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What are the maddest of the mad American basketball-mad cities?

WalletHub, which compiles statistics on United States metropolitan areas and states, has used several metrics to measure the craziest basketball cities. Among those metrics: number and performance of National Basketball Association (NBA) and National Collegiate Athletic Association (NCAA) Division 1 teams; average ticket prices; stadium accessibility (stadium capacity divided by city population); number of sports bars per capita; number of those following basketball on Twitter; attendance; and TV viewership of local teams.

The craziest: Storrs, Connecticut, home of last year's NCAA champs, the University of Connecticut; Chapel Hill, North Carolina, home of perennial power University of North Carolina, and San Antonio, home of last year's NBA champs.

San Diego State has had a powerhouse in recent years, but the city has no NBA team. So San Diego dribbles in at 177th of 300 cities. But that's better than nearby Riverside (299th) and Jersey City (300th).

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Comments

swell March 17, 2015 @ 9:51 a.m.

It's interesting that the faces you see at a basketball game can never be seen at San Diego cultural attractions.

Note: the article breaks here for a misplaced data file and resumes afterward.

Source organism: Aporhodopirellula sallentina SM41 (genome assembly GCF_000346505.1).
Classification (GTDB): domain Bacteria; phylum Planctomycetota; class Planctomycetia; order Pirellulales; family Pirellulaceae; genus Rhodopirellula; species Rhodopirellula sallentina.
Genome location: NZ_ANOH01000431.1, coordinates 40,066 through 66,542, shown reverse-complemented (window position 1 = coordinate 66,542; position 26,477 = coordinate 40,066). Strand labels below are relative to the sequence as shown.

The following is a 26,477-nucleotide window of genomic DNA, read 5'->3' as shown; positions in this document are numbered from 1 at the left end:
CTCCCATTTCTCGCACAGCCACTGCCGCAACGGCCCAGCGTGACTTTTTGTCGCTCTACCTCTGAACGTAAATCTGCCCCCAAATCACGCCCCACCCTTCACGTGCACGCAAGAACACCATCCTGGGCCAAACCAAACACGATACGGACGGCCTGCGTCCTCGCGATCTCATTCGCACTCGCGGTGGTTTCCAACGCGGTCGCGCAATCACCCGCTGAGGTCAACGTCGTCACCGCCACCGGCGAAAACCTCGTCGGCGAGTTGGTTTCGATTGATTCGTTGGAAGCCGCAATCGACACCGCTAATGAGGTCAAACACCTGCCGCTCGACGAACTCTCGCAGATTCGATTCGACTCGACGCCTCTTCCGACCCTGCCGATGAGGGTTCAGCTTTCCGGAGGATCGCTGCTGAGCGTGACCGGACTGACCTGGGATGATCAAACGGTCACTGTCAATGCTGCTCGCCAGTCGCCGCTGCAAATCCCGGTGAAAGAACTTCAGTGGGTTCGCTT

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Don Bauder March 17, 2015 @ 10:08 a.m.

UCONN'S WOMEN'S TEAM FAVORED TO REPEAT AS NCAA CHAMPION. I inadvertently left out another reason why Storrs, Connecticut is the most loony basketball town. UConn's women's team is favored to win a third consecutive NCAA title this year. If the Huskies' women's team triumphs this year (it is the number one seed), its coach would tie UCLA's John Wooden for most NCAA titles -- ten. Best, Don Bauder

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Twister March 18, 2015 @ 6:58 p.m.

This here may not bee Kintucky, but it are close . . .

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